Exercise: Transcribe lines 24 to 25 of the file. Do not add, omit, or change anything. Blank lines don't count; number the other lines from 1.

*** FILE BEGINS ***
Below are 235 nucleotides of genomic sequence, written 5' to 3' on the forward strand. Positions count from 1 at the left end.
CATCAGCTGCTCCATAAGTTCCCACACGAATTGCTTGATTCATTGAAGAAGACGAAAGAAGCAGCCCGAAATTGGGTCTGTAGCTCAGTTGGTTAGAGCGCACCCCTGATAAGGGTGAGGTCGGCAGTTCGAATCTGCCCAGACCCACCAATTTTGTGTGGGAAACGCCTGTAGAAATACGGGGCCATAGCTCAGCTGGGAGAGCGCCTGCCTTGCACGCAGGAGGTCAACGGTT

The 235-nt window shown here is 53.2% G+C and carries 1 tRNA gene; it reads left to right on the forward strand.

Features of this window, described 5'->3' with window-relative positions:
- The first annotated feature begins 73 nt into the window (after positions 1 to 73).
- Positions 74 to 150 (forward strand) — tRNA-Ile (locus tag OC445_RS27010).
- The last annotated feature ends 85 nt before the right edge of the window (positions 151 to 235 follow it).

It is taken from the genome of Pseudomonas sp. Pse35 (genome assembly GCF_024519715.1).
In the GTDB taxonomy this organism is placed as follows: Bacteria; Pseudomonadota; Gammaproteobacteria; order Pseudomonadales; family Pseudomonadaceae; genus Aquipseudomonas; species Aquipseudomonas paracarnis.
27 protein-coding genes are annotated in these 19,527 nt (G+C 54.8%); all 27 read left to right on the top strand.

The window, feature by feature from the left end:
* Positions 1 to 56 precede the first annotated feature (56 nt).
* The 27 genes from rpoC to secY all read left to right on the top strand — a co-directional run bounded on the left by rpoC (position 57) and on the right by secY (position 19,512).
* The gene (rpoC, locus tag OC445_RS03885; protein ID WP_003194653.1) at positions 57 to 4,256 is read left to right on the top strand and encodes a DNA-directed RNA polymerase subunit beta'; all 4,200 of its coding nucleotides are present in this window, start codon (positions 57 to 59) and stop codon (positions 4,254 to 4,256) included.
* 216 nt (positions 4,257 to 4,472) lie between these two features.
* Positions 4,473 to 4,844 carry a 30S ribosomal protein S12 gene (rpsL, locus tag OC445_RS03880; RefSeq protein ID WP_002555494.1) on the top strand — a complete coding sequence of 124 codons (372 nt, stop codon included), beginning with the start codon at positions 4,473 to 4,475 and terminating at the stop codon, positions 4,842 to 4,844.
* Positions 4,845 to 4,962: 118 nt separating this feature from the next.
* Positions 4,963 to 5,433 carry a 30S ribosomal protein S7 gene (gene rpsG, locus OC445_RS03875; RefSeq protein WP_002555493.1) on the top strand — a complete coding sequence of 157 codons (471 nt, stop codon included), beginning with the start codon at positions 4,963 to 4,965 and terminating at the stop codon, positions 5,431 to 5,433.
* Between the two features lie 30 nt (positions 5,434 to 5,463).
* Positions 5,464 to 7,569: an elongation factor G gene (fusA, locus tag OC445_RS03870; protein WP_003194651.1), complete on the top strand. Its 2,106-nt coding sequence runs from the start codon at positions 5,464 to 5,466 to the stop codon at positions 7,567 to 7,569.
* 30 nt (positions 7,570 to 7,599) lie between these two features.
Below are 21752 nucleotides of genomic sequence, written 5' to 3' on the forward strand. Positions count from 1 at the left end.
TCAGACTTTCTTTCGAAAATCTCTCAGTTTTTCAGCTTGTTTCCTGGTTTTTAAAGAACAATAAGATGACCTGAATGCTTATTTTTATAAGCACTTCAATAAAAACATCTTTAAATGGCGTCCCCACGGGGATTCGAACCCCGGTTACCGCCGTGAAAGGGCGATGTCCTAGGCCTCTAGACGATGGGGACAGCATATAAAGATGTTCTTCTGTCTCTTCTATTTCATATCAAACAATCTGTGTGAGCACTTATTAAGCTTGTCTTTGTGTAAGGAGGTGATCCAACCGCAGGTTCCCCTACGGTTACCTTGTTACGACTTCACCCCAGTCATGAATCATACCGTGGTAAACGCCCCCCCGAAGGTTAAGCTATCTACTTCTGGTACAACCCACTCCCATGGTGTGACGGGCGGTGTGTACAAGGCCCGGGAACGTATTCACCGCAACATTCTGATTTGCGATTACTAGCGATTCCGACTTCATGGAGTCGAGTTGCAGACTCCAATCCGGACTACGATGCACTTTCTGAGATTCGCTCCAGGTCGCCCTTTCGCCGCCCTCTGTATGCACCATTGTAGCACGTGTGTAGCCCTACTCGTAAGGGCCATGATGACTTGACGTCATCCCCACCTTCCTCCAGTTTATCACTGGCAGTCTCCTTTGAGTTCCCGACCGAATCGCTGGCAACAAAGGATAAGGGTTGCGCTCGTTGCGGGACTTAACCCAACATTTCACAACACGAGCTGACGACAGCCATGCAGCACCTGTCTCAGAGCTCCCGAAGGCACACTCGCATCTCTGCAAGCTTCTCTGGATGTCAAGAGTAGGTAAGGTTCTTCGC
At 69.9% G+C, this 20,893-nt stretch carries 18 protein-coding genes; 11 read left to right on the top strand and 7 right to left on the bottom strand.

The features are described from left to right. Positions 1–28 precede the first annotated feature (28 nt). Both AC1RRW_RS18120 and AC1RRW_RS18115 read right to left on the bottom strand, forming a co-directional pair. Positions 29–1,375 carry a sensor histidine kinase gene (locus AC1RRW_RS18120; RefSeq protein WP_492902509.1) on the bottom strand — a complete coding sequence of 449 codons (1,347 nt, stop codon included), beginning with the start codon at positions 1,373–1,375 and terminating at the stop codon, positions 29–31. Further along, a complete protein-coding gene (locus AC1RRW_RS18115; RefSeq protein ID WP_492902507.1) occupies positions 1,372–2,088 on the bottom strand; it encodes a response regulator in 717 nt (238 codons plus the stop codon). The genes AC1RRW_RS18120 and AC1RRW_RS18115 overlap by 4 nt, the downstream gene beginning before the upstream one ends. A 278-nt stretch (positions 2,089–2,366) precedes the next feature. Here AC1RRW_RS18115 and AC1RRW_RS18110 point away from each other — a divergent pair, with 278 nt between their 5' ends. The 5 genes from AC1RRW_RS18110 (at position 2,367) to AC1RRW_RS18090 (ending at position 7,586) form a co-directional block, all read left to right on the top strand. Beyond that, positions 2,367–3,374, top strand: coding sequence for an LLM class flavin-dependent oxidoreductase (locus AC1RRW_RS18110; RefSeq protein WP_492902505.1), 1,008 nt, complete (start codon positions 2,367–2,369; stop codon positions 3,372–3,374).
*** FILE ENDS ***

At 69.9% G+C, this 20,893-nt stretch carries 18 protein-coding genes; 11 read left to right on the top strand and 7 right to left on the bottom strand.

The features are described from left to right. Positions 1–28 precede the first annotated feature (28 nt). Both AC1RRW_RS18120 and AC1RRW_RS18115 read right to left on the bottom strand, forming a co-directional pair. Positions 29–1,375 carry a sensor histidine kinase gene (locus AC1RRW_RS18120; RefSeq protein WP_492902509.1) on the bottom strand — a complete coding sequence of 449 codons (1,347 nt, stop codon included), beginning with the start codon at positions 1,373–1,375 and terminating at the stop codon, positions 29–31. Further along, a complete protein-coding gene (locus AC1RRW_RS18115; RefSeq protein ID WP_492902507.1) occupies positions 1,372–2,088 on the bottom strand; it encodes a response regulator in 717 nt (238 codons plus the stop codon). The genes AC1RRW_RS18120 and AC1RRW_RS18115 overlap by 4 nt, the downstream gene beginning before the upstream one ends. A 278-nt stretch (positions 2,089–2,366) precedes the next feature. Here AC1RRW_RS18115 and AC1RRW_RS18110 point away from each other — a divergent pair, with 278 nt between their 5' ends. The 5 genes from AC1RRW_RS18110 (at position 2,367) to AC1RRW_RS18090 (ending at position 7,586) form a co-directional block, all read left to right on the top strand. Beyond that, positions 2,367–3,374, top strand: coding sequence for an LLM class flavin-dependent oxidoreductase (locus AC1RRW_RS18110; RefSeq protein WP_492902505.1), 1,008 nt, complete (start codon positions 2,367–2,369; stop codon positions 3,372–3,374).